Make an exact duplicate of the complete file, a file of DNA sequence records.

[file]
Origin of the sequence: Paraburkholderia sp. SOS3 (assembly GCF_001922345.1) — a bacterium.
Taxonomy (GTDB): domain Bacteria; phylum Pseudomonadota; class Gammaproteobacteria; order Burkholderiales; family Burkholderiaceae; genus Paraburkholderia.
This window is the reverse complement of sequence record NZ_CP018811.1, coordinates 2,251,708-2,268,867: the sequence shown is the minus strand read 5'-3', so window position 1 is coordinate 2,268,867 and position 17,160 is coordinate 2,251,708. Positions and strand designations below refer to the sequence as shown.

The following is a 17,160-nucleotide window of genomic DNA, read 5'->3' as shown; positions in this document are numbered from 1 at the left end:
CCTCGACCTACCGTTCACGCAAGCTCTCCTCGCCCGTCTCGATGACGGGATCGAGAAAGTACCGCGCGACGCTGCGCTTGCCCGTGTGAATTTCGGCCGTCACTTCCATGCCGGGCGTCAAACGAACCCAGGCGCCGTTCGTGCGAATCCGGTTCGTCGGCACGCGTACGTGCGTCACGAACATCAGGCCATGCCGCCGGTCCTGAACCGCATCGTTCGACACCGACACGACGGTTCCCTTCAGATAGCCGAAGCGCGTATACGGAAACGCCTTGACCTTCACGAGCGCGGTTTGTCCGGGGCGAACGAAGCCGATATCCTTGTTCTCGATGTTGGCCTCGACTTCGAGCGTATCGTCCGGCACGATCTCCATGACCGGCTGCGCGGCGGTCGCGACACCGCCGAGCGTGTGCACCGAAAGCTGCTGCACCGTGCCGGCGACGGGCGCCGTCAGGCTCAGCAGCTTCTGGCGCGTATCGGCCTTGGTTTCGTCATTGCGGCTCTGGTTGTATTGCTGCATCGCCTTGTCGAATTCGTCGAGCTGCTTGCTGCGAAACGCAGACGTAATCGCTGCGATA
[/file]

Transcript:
Origin of the sequence: Paraburkholderia sp. SOS3 (assembly GCF_001922345.1) — a bacterium.
Taxonomy (GTDB): domain Bacteria; phylum Pseudomonadota; class Gammaproteobacteria; order Burkholderiales; family Burkholderiaceae; genus Paraburkholderia.
This window is the reverse complement of sequence record NZ_CP018811.1, coordinates 2,251,708-2,268,867: the sequence shown is the minus strand read 5'-3', so window position 1 is coordinate 2,268,867 and position 17,160 is coordinate 2,251,708. Positions and strand designations below refer to the sequence as shown.

The following is a 17,160-nucleotide window of genomic DNA, read 5'->3' as shown; positions in this document are numbered from 1 at the left end:
CCTCGACCTACCGTTCACGCAAGCTCTCCTCGCCCGTCTCGATGACGGGATCGAGAAAGTACCGCGCGACGCTGCGCTTGCCCGTGTGAATTTCGGCCGTCACTTCCATGCCGGGCGTCAAACGAACCCAGGCGCCGTTCGTGCGAATCCGGTTCGTCGGCACGCGTACGTGCGTCACGAACATCAGGCCATGCCGCCGGTCCTGAACCGCATCGTTCGACACCGACACGACGGTTCCCTTCAGATAGCCGAAGCGCGTATACGGAAACGCCTTGACCTTCACGAGCGCGGTTTGTCCGGGGCGAACGAAGCCGATATCCTTGTTCTCGATGTTGGCCTCGACTTCGAGCGTATCGTCCGGCACGATCTCCATGACCGGCTGCGCGGCGGTCGCGACACCGCCGAGCGTGTGCACCGAAAGCTGCTGCACCGTGCCGGCGACGGGCGCCGTCAGGCTCAGCAGCTTCTGGCGCGTATCGGCCTTGGTTTCGTCATTGCGGCTCTGGTTGTATTGCTGCATCGCCTTGTCGAATTCGTCGAGCTGCTTGCTGCGAAACGCAGACGTAATCGCTGCGATA